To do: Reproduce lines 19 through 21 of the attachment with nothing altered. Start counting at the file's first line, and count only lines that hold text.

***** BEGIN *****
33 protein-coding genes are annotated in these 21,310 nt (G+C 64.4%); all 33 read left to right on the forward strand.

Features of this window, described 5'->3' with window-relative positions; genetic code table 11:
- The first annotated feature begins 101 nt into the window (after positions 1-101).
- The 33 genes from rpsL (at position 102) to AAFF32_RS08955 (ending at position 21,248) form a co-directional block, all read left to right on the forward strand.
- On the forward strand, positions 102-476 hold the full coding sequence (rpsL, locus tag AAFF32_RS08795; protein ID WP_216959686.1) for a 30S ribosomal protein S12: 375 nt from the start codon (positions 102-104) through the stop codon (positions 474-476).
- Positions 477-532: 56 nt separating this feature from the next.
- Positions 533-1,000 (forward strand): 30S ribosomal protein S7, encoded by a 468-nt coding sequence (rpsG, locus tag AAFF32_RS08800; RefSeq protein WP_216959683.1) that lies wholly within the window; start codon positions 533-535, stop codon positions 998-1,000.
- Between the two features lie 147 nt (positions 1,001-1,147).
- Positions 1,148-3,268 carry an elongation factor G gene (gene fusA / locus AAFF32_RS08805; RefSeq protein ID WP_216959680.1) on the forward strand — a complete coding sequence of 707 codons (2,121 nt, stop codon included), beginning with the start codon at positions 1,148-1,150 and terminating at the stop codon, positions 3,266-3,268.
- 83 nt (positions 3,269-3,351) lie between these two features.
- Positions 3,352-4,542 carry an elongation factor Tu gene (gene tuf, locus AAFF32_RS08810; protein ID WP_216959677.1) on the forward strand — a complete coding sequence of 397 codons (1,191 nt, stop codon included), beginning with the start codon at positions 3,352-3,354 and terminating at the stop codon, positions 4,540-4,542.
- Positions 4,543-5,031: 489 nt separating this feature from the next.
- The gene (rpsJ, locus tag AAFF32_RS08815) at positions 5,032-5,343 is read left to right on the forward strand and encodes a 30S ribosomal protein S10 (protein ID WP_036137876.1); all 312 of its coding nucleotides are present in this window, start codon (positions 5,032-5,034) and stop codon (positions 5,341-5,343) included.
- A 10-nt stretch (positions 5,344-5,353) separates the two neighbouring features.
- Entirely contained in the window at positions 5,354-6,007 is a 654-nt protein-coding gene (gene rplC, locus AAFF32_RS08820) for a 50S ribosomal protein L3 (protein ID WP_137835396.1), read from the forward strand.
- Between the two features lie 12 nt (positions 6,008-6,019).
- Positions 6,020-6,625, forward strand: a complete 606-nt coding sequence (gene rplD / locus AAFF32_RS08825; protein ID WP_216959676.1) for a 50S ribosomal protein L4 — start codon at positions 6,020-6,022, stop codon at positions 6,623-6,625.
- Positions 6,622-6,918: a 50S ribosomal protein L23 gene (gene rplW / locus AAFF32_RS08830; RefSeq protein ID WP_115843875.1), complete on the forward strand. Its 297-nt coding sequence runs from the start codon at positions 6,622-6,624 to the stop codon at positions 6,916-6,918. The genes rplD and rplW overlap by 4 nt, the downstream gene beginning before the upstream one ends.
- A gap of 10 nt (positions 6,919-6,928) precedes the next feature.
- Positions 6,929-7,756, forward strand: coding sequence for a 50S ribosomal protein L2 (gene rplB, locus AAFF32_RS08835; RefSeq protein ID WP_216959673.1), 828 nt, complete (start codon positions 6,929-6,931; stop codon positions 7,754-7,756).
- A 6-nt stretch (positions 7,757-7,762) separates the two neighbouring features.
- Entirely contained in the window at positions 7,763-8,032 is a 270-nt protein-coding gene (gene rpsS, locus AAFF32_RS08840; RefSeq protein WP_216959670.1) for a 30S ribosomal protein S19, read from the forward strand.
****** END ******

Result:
- A gap of 10 nt (positions 6,919-6,928) precedes the next feature.
- Positions 6,929-7,756, forward strand: coding sequence for a 50S ribosomal protein L2 (gene rplB, locus AAFF32_RS08835; RefSeq protein ID WP_216959673.1), 828 nt, complete (start codon positions 6,929-6,931; stop codon positions 7,754-7,756).
- A 6-nt stretch (positions 7,757-7,762) separates the two neighbouring features.